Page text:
Recently, Alpha added mobile file system access in hybrid mobile apps for large amounts (gigabytes) of data, with compression. This has advantages both for viewing cached media offline, and for creating large numbers of photos, audio files, and video, even when you don’t have connectivity.
Mobile Optimized Forms were released in the spring of 2016. Alpha built this capability around a FormView, with specialized controls for the likes of ink annotations and audio capture (with pausing).

App Press
App Press is a Web-based, no-code app creator that targets iPhone, iPad, and Android applications. Aimed at designers, App Press uses a Photoshop-like user interface for assembling screens from visual assets, via layers. On the back end, App Press is an Amazon cloud-based service and platform. The company claims that designers can produce their first app in one day, that with experience designers can create five apps per day, and that experienced designers can train new designers on the platform.

EachScape is a unified, cloud-based, drag-and-drop editor for native iOS and Android apps, as well as HTML5 Web apps. That might seem like an odd combination, but it works well. In addition, EachScape includes mobile back-end services for apps you build with its platform, Web preview for all apps, and an online build service.

The architecture that allows EachScape to build iOS, Android, and HTML5 apps from a drag-and-drop editor (the Cloud Studio) depends on blocks and modules, as well as layouts and actions. Under the hood, EachScape has implemented a set of classes in Objective-C for iOS, Java for Android, and CoffeeScript for Web apps that correspond to ads, buttons, containers, controls, data connectors, data input, HTML, images, maps, media, navigation, placeholders, RESTful remote queries, social networks, and text. Advanced developers can build new blocks and modules for EachScape to extend its capabilities, using its SDKs. is a Web-based enterprise platform for creating Web and mobile forms, combining a drag-and-drop forms builder and flexible back-end technology. The builder can create new forms or replicate existing paper forms, set up process-specific workflow and API integration, embed logical transitions, allow the capture of images within the forms, capture digital signatures, and enable form field autofill. Finished mobile forms can collect information when disconnected and transfer the collected information when the connection has been restored.

iBuildApp is a Web builder that offers customizable templates for iPhone, iPad, and Android apps and promises that you can create an app in five minutes. For common app types, template-based systems such as iBuildApp can sometimes produce usable results, as long as the selection of widgets includes the functionality you need.

QuickBase is an online builder and platform for Web database and mobile Web database applications, with limited support for integrations outside its own database. QuickBase offers more than 800 customizable application templates, including the Complete Project Manager shown above. Users can also build QuickBase applications “from scratch” starting with a data design.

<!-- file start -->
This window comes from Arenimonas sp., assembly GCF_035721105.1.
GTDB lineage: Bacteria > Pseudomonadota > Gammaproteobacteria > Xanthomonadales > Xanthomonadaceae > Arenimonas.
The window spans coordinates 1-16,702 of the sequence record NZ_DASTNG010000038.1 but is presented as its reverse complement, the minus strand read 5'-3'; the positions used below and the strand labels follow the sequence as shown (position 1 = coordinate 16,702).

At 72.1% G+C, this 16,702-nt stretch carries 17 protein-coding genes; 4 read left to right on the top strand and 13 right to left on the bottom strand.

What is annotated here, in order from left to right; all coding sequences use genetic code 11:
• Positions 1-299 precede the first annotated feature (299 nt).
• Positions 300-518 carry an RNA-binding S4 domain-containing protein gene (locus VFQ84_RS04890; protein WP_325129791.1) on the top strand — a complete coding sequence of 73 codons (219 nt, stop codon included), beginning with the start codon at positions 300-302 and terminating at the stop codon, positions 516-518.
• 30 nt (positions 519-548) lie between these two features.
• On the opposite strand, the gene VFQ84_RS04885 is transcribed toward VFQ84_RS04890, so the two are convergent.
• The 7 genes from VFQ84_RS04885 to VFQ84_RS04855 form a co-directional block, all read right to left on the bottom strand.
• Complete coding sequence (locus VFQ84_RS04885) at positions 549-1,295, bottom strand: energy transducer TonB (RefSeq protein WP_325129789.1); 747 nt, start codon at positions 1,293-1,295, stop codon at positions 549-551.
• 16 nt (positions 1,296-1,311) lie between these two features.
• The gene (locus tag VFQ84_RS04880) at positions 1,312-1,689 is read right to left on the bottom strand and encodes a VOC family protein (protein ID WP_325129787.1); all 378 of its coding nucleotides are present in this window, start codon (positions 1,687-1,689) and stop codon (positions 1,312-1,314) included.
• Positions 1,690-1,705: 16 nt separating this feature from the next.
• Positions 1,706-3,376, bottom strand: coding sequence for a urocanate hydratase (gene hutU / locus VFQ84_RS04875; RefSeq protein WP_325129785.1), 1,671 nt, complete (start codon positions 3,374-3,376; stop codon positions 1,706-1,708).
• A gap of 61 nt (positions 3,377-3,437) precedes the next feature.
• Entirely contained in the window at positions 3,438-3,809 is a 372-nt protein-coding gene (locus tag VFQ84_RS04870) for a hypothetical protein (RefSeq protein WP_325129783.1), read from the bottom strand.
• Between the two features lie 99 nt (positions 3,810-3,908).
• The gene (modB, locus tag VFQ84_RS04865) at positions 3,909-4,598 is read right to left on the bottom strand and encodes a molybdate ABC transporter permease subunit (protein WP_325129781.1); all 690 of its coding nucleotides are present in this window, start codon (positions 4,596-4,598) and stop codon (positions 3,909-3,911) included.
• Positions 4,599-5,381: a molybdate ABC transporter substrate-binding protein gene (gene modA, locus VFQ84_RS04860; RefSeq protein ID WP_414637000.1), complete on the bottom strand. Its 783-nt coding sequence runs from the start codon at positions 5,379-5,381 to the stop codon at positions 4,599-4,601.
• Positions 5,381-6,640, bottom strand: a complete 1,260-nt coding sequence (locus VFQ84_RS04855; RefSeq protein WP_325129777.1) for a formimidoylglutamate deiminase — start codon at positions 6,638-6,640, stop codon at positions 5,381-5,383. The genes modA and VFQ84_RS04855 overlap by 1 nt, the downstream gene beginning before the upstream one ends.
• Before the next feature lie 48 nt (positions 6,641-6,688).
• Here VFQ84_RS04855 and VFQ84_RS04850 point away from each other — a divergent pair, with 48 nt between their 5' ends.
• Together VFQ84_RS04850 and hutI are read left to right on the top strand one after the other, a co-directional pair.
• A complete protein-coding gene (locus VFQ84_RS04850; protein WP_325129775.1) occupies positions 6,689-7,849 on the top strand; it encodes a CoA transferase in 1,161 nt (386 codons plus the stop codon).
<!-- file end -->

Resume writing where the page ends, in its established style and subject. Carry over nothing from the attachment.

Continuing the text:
All QuickBase websites can be viewed as mobile websites. While mobile QuickBase is not currently available in native app form, the mobile website is eminently usable. In the future, QuickBase Web apps will use a responsive design that is said to work better on a range of devices from phones and tablets to desktop browsers.

Salesforce1 and Lightning
Salesforce developers at all skill levels can find good options for building mobile apps based on their Salesforce site. At the most basic level, you can configure compact layouts and both global and field-specific actions for the Salesforce1 mobile app from setup pages.
At a much more advanced level, Salesforce Mobile SDKs make it possible to access Salesforce data from native and hybrid apps, and Mobile Design Templates enable developers to create decent-looking mobile app pages. In between these options, Salesforce’s new Lightning App Builder, Components, and Design System allows for easy creation of modern enterprise apps for desktops, tablets, and mobile devices.

The push from Salesforce is for developers to create a “Lightning experience,” but they haven’t taken away any of the older technologies. Existing Salesforce apps will continue to function.

If you already work with Salesforce in your company, running Lightning or one of the other mobile Salesforce options for no additional cost to expose your data to users on their devices is a no-brainer. On the other hand, if you don’t have Salesforce, the per-user pricing model will likely make little financial sense.

ViziApps combines an online visual designer and a number of customizable sample apps with code generation for mobile Web and both iOS and Android native apps. The ViziApps designer has form fields and charts, many user actions, 60 backgrounds, 4,000 stock images, a navigation bar, and a navigation panel. It also supports lots of customizations and JavaScript extensions, as well as more than 50 data sources. Template apps show how fields, actions, and data interfaces are used.

Appcelerator combines an IDE, an SDK, multiple frameworks, and back-end cloud services into an enterprise-level system for mobile development. The Titanium SDK lets you develop native, hybrid, and mobile Web applications from a single codebase.

Titanium Studio is an extensible, Eclipse-based IDE for building Titanium applications and Web applications. Appcelerator Cloud Services provide a wide array of automatically scaled network features and data objects for your app. Alloy is an Appcelerator framework designed for the rapid development of high-quality Titanium applications; it’s based on the model-view-controller architecture and contains built-in support for Backbone.js and Underscore.js. Arrow combines a framework for building mobile APIs with an elastically scalable cloud service for running them.

While Appcelerator is not a no-code solution by any means, it provides JavaScript-based tooling for iOS, Android, Tizen, BlackBerry, and mobile Web applications in one place.

AppGyver Composer 2 is a Web-based builder and hosting service for hybrid iOS and Android multipage apps. Based on the Supersonic UI framework, AppGyver offers native UI elements — page transitions, modals, navigation bars, tab bars, drawers, and more — to achieve a native look and feel in a hybrid app. You can create apps starting with one of a half-dozen templates, or from scratch using modules and components. If you want to write code, you can create custom modules. Your app can receive numeric and text data from a variety of sources.